Air International 2002-07
R.Hewson - Airbus A380. Europe's giant giant-killer /Commercial/
As part of the A380 development programme, Airbus Industrie conducted loading tests with a 640 ton machine that simulates the undercarriage configuration of a variety of aircraft. The tests were conducted on a specially constructed length of runway embedded with sensors at Toulouse-Blagnac International Airport. Actual aircraft, including competitor’s models have also been tested to verify data.
Although considerably larger than the earlier generation of Airbus aircraft, the A380 will retain cockpit commonality, whilst making full use of the latest technology. Airbus is working with airline pilots to refine the cockpit design, which will feature eight identical display screens.
Место для отдыха в салоне первого класса
A cabin interior mock-up illustrates how airlines could take advantage of the additional space to add comfort for passengers on long-distance flights. Whether such a configuration will actually be realised, with airlines being faced with increasing economic pressures calling for greater seating densities, remains to be seen.
Wind tunnel testing was carried out at a number of facilities. A 1/32nd scale model, with its flaps deflected, is seen here undergoing low-speed testing in a Daimler Benz Aerospace wind-tunnel at Bremen.
Air France was the first airline to choose the Engine Alliance GP7200, when it ordered ten A380s.
Перспективный аэробус A-380-800
Dubai-based airline Emirates became the launch customer for the A380 when it announced on April 30, 2000, that as soon as the launch decision was made, the airline would order up to ten A3XXs. This would comprise firm orders for five A3XX-100s, with options for a further five, which could include two A3XX-100F freighters. The revised Emirates order now stands at 20 A380-800s and two A380-800Fs.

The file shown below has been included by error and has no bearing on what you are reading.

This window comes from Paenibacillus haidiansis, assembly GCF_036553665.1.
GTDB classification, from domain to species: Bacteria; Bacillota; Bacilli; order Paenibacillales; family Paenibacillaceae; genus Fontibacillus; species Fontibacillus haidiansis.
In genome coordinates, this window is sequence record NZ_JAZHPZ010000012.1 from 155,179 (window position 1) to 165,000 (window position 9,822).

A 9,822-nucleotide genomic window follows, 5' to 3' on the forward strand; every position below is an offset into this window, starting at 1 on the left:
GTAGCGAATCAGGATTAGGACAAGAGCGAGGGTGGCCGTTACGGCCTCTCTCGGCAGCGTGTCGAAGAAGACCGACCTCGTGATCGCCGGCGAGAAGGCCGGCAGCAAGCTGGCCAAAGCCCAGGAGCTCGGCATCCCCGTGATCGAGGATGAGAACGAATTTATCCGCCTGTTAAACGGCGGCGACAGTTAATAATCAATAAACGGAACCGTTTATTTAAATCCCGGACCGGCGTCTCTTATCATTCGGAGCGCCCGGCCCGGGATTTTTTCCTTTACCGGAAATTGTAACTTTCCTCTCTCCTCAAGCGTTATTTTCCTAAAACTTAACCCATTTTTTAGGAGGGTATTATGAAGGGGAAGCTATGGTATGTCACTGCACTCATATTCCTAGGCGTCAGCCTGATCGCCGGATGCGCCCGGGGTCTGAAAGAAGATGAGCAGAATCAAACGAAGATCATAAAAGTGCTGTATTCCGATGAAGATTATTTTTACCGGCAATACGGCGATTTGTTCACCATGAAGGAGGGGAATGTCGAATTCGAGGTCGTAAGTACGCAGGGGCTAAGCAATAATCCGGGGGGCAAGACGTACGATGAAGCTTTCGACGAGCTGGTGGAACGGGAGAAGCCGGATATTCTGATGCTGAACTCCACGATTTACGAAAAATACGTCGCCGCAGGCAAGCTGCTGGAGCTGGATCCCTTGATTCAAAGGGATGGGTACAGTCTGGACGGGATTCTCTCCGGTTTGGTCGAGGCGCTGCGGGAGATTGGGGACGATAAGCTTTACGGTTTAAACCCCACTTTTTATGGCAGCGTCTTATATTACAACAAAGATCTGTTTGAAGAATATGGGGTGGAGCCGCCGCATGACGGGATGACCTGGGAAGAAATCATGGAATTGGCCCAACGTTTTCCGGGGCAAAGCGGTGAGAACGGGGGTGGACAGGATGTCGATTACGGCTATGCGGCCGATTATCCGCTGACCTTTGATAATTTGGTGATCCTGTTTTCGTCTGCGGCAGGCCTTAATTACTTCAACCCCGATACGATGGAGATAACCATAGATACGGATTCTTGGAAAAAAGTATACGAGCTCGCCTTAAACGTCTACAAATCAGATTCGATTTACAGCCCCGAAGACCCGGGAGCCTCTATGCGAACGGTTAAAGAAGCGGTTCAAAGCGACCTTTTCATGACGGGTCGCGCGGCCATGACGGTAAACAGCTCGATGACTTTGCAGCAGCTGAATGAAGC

Ties between Qantas and British Airways led many to believe that an A380 order from BA was also only a matter of time. Even though BA was (and still is) struggling with low morale, bad press and all-round poor performance, the airline has always been a key player in the A380 game.
Because of its major shareholding in Virgin Atlantic Airways, once Singapore Airlines had opted for the A380 it was inevitable that Virgin would soon follow - and Richard Branson’s order for 12 aircraft was the final piece in the A3XX jigsaw prior to a full launch.
Airbus A380
A new generation of engines is under development for the A380. In November 1996, an MoU was signed specifying the Rolls-Royce Trent 900 as the 'engine of preference' for the A3XX (left). The Trent 900 is in the 76,000lb to 83,000lb thrust class, as required for the A380-800R and A380-900. This would be downrated to 67,000lb (298kN) for the A380-700 or A380-800. A second engine option is the Engine Alliance GP 7200 (right), a new turbofan under development as a joint venture between General Electric and Pratt & Whitney. The GP7200 is offered in two versions: the GP7267 rated at 67,000lb and the GP7275, rated at 75,000lb.